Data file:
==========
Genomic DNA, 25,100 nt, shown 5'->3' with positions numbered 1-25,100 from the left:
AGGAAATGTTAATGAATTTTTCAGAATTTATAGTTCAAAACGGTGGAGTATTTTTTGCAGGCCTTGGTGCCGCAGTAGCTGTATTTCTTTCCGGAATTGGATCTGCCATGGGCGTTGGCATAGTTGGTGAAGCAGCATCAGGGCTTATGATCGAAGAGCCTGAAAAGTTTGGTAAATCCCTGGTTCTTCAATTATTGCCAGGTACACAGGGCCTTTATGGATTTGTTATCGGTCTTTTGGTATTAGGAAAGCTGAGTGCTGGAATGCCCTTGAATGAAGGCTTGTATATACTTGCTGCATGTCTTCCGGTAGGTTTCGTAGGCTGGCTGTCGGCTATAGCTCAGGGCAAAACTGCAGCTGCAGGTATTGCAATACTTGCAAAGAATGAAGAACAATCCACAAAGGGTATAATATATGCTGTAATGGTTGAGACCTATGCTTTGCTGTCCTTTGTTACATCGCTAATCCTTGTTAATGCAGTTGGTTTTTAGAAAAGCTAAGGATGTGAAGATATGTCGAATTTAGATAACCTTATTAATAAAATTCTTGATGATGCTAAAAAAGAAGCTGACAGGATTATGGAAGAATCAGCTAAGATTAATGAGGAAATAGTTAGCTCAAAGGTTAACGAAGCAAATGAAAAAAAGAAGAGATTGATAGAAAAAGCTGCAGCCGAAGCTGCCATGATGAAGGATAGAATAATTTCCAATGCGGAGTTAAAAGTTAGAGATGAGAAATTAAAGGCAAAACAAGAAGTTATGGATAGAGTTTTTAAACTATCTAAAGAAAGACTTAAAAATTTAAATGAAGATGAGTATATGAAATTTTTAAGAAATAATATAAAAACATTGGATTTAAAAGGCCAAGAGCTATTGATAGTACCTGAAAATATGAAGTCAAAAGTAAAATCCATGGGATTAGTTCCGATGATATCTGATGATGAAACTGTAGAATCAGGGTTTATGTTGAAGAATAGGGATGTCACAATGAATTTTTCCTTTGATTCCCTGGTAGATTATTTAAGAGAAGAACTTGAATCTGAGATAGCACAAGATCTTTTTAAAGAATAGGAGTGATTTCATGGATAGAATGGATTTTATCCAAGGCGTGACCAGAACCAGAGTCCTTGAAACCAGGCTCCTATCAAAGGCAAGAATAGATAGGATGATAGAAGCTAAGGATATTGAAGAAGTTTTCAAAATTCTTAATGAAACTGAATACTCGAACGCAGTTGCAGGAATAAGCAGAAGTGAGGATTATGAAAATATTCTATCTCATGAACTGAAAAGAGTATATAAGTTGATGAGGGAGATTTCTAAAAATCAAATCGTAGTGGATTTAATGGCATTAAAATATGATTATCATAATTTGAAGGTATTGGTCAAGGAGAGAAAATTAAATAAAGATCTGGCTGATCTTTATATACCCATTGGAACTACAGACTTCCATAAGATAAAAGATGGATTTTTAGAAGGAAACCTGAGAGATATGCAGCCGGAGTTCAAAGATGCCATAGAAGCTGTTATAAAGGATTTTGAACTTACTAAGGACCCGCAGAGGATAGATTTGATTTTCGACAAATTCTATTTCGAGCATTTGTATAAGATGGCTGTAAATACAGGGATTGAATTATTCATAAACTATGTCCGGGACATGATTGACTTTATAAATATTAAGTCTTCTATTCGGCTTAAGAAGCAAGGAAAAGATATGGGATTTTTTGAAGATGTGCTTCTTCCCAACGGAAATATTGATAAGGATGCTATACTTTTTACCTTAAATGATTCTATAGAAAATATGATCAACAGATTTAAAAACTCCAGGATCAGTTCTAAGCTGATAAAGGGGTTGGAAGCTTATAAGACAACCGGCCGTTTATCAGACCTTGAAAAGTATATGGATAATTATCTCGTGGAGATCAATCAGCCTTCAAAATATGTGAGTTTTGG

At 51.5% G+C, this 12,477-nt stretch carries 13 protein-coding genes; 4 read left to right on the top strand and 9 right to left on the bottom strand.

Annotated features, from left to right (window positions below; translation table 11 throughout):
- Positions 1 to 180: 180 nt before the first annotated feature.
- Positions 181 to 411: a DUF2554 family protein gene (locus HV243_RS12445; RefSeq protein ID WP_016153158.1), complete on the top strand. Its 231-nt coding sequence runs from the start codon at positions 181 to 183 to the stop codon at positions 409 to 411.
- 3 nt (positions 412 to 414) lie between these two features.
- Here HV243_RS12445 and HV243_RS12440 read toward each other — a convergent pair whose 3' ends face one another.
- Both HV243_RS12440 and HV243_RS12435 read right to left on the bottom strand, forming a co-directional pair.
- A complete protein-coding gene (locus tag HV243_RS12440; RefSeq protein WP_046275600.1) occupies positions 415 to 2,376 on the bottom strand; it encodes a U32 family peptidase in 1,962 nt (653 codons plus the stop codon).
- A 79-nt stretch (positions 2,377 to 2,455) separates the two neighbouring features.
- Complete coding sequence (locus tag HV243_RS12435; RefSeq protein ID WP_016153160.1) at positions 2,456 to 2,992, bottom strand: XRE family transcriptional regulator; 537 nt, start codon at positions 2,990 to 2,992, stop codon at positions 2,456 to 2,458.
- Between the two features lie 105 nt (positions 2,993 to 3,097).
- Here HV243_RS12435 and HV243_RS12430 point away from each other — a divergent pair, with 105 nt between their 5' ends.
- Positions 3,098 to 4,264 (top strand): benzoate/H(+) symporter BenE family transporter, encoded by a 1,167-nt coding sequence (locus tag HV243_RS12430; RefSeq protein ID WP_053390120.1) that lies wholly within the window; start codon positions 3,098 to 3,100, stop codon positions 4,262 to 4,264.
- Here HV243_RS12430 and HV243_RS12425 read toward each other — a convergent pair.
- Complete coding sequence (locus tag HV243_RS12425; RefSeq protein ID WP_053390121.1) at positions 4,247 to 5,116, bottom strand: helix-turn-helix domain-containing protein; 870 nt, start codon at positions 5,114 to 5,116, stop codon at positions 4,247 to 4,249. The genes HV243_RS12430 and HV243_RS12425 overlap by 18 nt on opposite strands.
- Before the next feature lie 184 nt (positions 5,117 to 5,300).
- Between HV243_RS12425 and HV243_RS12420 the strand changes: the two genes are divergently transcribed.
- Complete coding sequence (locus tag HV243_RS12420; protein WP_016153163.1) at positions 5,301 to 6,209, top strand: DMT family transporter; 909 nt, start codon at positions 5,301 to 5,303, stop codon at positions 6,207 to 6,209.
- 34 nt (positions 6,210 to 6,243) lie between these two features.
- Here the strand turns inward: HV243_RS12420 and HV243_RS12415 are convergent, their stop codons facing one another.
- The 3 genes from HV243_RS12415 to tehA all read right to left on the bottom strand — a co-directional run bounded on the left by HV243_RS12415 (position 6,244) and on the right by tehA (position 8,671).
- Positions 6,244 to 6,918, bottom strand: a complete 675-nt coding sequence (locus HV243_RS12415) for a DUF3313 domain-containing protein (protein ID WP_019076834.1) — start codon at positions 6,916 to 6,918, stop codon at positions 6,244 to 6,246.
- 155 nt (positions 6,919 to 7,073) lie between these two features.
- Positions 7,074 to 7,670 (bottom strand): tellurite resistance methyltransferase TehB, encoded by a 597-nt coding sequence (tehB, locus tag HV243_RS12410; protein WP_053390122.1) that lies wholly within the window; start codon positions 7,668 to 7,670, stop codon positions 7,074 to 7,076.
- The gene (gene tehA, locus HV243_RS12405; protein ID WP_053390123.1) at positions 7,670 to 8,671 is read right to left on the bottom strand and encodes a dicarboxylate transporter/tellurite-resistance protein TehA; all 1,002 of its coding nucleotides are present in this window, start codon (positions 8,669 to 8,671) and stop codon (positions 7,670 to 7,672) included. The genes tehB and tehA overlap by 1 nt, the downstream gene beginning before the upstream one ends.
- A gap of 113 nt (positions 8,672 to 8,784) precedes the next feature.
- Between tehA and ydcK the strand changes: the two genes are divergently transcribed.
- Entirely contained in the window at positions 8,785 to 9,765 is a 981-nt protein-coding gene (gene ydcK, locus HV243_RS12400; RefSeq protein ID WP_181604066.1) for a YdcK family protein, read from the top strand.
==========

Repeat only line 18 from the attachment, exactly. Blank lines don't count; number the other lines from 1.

- Before the next feature lie 184 nt (positions 5,117 to 5,300).